For me the heart of Friday’s event was the elucidation—by Dima Khalidi of Palestine Solidarity Legal Support— of the numerous avenues pro-Israel groups have opened up in attempts to hinder, entangle or actually suppress activists who advocate for Palestinian rights on American college campuses. It is here of course, in the battle for the sympathies of educated young Americans, where Israel has lost the most ground in the past fifteen years. Khalidi’s group provides legal advice to activists, and finds attorneys for individuals and student groups which need them. In the past year her organization fielded a staggering 215 requests for legal assistance – from matters as relatively minor as a student group being barred from holding an event and as grave as activists facing criminal prosecution. While most cases fall in the harassment category, their volume points to a coordinated effort to target and harass pro-Palestinian young people. Khalidi provided several examples: pro-Palestinian campus groups being unable to reserve spaces to hold meetings, or being forbidden to publicize an event until it receives official approval, (which is not forthcoming until the last minute) or being told that because the views presented at their events are controversial, they have to pay fees for additional “security”. Occasionally widely-ignored campus regulations – such as one prohibiting distribution of flyers in dormitories –are resurrected and treated as terribly important when they can be used as a basis to punish pro-Palestinian students. One such case involved students who leafleted dorm rooms with mock eviction notices – representative of the very real evictions that Israel regularly gives Palestinian homeowners whose property Israel desires or finds inconvenient. Palestinian students are regularly accused by Zionist ones of supporting or raising money for Hamas—and though of course such charges are typically baseless, they serve their purpose if they catalyze formal federal investigations, chilling to anyone, much less a college student.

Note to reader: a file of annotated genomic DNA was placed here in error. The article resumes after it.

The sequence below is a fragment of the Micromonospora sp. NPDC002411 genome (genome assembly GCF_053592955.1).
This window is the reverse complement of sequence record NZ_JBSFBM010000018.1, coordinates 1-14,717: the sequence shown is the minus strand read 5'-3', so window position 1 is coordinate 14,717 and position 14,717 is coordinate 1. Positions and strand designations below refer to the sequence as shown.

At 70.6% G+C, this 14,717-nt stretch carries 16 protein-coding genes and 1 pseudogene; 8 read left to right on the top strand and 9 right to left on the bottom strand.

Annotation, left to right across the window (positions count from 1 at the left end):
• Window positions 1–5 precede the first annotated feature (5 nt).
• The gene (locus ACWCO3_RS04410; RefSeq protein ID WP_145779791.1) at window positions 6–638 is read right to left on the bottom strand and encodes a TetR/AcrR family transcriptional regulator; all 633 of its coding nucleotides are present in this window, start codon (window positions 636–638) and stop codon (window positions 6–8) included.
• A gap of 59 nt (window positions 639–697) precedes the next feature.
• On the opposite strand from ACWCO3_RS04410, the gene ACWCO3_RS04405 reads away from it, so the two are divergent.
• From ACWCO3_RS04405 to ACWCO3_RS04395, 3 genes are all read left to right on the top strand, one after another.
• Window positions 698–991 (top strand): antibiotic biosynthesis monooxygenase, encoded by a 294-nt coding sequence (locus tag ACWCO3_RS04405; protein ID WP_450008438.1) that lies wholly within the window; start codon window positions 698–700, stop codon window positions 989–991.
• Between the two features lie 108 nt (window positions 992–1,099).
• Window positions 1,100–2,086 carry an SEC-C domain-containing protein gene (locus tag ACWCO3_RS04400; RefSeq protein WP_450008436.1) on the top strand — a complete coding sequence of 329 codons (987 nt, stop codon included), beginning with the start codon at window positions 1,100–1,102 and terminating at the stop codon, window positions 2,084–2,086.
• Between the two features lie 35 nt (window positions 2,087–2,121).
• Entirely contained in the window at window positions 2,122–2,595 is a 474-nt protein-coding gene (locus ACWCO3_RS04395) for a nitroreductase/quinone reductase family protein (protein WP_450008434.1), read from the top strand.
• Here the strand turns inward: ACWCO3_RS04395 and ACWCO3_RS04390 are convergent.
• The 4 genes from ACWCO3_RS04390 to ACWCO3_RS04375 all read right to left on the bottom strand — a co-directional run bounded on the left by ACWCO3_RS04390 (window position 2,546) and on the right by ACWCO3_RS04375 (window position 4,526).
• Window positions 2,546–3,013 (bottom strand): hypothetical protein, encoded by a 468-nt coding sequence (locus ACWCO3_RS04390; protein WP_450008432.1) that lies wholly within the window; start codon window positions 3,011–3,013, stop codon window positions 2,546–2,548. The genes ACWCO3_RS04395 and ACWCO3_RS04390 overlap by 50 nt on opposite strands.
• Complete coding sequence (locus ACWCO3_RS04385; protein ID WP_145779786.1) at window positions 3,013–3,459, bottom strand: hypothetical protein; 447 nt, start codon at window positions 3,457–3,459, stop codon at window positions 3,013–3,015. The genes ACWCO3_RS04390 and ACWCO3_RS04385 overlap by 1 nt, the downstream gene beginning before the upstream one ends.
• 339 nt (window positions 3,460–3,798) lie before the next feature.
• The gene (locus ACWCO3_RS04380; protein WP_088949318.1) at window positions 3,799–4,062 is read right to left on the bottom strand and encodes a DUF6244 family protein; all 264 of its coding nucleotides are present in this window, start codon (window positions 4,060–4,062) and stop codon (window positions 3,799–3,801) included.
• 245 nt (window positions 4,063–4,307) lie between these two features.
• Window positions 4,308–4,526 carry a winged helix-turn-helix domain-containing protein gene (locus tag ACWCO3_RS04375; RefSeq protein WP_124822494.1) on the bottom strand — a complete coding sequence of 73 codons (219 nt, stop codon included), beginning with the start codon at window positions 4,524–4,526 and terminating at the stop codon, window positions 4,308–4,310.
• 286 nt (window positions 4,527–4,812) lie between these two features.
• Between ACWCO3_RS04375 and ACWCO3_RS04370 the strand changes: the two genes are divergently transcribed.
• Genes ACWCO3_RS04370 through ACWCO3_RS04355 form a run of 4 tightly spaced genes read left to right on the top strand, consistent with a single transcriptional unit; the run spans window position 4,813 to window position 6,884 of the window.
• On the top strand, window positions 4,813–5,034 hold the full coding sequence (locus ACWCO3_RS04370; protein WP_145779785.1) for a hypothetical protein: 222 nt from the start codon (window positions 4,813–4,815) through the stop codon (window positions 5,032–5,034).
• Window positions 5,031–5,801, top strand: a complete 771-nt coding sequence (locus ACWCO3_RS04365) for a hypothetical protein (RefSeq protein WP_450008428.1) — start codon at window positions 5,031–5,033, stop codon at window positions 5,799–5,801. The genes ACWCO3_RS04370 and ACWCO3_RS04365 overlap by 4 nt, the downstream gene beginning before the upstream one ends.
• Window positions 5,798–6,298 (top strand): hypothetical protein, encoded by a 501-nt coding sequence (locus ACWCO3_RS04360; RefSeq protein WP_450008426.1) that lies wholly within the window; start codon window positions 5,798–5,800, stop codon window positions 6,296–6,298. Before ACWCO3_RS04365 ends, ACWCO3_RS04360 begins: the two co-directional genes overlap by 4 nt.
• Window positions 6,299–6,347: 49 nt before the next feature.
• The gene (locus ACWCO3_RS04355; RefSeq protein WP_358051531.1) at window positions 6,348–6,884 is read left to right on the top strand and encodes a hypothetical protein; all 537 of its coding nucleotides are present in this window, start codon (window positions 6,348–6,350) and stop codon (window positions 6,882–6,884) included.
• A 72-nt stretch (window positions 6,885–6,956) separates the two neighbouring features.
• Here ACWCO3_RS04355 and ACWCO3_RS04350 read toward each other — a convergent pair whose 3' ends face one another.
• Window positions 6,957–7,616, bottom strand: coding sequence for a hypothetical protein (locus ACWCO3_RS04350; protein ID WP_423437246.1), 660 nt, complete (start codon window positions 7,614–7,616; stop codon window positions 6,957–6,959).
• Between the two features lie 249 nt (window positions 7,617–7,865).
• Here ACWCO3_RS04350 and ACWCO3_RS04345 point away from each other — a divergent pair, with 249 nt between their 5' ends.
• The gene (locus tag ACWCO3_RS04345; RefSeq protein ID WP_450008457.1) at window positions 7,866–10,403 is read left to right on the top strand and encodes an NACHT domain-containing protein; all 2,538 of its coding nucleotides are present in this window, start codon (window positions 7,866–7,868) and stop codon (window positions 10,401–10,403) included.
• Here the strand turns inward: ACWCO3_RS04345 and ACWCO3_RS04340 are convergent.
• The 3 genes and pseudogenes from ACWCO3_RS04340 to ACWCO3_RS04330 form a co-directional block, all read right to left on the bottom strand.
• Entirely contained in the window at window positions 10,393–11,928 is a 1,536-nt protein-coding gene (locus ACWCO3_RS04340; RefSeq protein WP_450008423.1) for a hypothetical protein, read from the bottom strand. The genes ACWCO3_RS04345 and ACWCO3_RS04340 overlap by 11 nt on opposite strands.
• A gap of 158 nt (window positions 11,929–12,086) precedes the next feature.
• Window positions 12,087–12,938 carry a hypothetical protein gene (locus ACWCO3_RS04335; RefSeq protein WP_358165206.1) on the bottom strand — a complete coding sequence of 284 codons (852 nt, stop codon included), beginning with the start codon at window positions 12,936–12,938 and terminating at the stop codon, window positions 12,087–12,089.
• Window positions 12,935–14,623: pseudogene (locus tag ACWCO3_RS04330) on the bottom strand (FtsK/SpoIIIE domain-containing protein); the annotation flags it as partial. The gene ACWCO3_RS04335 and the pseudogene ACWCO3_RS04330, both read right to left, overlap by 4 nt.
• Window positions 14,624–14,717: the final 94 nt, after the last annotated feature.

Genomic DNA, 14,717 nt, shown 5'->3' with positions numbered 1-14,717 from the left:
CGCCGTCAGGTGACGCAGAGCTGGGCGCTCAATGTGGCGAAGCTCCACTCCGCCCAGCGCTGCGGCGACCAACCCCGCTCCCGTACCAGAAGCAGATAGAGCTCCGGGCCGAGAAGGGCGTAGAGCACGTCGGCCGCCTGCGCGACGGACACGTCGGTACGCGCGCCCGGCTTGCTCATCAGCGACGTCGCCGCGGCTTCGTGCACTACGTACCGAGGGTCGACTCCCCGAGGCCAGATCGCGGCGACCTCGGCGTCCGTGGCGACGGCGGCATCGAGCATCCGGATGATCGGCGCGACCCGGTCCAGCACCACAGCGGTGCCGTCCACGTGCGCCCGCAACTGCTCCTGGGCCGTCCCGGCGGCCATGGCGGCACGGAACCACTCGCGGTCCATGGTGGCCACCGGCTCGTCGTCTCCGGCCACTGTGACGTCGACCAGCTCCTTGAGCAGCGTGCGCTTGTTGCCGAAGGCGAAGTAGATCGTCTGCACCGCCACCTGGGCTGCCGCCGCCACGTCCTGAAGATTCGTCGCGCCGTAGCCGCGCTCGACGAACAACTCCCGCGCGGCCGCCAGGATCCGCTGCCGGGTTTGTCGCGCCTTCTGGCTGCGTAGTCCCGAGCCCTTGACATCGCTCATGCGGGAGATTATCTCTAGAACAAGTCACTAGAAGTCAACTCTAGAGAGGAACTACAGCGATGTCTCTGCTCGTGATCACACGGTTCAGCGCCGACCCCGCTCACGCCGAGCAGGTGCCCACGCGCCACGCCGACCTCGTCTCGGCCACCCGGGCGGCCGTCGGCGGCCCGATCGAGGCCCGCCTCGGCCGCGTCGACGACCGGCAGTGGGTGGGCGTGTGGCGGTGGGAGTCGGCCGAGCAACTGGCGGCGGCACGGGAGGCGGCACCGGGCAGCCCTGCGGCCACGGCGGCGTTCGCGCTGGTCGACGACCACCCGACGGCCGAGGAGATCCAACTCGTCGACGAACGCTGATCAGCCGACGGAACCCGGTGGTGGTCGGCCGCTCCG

Then there is the unintentionally comic tactic: an eruption of complaints by pro-Israel students that pro-Palestine banners and street theater make them feel “unsafe.” Thus a banner at Barnard College, calling for an end to the occupation and portraying a map of whole Palestine, implying support of a non-religious state—was removed by administrators because some Barnard women allegedly felt menaced. More amusing still was the complaint of a young pro-Israel woman from the University of California at Berkeley who claimed in a lawsuit that she felt threatened and intimidated by a mock checkpoint, the kind of thing where students go through the motions of asking passers their religion and demanding to search them. It was of course transparently obvious that the “soldiers” manning the checkpoint were students playacting as Israelis. Was this young woman who filed the suit, a Berkeley alumna no less, genuinely, as she claimed, “terrified for weeks” by the experience? What a delicate flower she must be! Other Zionists have likened make-believe checkpoints to passion plays of medieval Europe. One can contemplate that if a make believe checkpoint on a University quad has such an impact, what must it be like for Palestinians who are subjected to the real thing, manned by young Israelis with real guns, every day of their lives.